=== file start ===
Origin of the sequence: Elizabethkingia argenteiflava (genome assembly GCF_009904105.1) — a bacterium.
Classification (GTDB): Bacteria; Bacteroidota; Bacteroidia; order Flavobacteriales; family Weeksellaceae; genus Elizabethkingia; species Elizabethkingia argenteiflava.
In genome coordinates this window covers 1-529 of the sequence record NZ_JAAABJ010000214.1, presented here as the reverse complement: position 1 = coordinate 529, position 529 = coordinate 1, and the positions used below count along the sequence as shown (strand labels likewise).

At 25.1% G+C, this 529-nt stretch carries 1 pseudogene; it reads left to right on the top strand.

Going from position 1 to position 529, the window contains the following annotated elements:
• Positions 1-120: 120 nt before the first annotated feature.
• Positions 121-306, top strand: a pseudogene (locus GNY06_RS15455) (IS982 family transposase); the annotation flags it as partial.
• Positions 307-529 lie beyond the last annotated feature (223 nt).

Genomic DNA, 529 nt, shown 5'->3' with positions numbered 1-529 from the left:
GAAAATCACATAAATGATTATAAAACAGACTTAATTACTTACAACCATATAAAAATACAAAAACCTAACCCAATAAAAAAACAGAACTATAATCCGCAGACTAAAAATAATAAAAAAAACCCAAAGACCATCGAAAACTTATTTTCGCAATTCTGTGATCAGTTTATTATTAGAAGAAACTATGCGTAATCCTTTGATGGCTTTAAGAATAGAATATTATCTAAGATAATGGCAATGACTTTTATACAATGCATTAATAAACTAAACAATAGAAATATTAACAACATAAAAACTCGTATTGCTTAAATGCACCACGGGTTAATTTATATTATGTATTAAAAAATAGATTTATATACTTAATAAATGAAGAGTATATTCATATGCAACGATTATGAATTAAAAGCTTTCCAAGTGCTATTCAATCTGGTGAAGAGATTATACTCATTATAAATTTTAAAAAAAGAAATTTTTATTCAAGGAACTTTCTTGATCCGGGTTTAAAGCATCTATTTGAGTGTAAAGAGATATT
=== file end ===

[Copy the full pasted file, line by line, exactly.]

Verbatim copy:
Origin of the sequence: Elizabethkingia argenteiflava (genome assembly GCF_009904105.1) — a bacterium.
Classification (GTDB): Bacteria; Bacteroidota; Bacteroidia; order Flavobacteriales; family Weeksellaceae; genus Elizabethkingia; species Elizabethkingia argenteiflava.
In genome coordinates this window covers 1-529 of the sequence record NZ_JAAABJ010000214.1, presented here as the reverse complement: position 1 = coordinate 529, position 529 = coordinate 1, and the positions used below count along the sequence as shown (strand labels likewise).

At 25.1% G+C, this 529-nt stretch carries 1 pseudogene; it reads left to right on the top strand.

Going from position 1 to position 529, the window contains the following annotated elements:
• Positions 1-120: 120 nt before the first annotated feature.
• Positions 121-306, top strand: a pseudogene (locus GNY06_RS15455) (IS982 family transposase); the annotation flags it as partial.
• Positions 307-529 lie beyond the last annotated feature (223 nt).

Genomic DNA, 529 nt, shown 5'->3' with positions numbered 1-529 from the left:
GAAAATCACATAAATGATTATAAAACAGACTTAATTACTTACAACCATATAAAAATACAAAAACCTAACCCAATAAAAAAACAGAACTATAATCCGCAGACTAAAAATAATAAAAAAAACCCAAAGACCATCGAAAACTTATTTTCGCAATTCTGTGATCAGTTTATTATTAGAAGAAACTATGCGTAATCCTTTGATGGCTTTAAGAATAGAATATTATCTAAGATAATGGCAATGACTTTTATACAATGCATTAATAAACTAAACAATAGAAATATTAACAACATAAAAACTCGTATTGCTTAAATGCACCACGGGTTAATTTATATTATGTATTAAAAAATAGATTTATATACTTAATAAATGAAGAGTATATTCATATGCAACGATTATGAATTAAAAGCTTTCCAAGTGCTATTCAATCTGGTGAAGAGATTATACTCATTATAAATTTTAAAAAAAGAAATTTTTATTCAAGGAACTTTCTTGATCCGGGTTTAAAGCATCTATTTGAGTGTAAAGAGATATT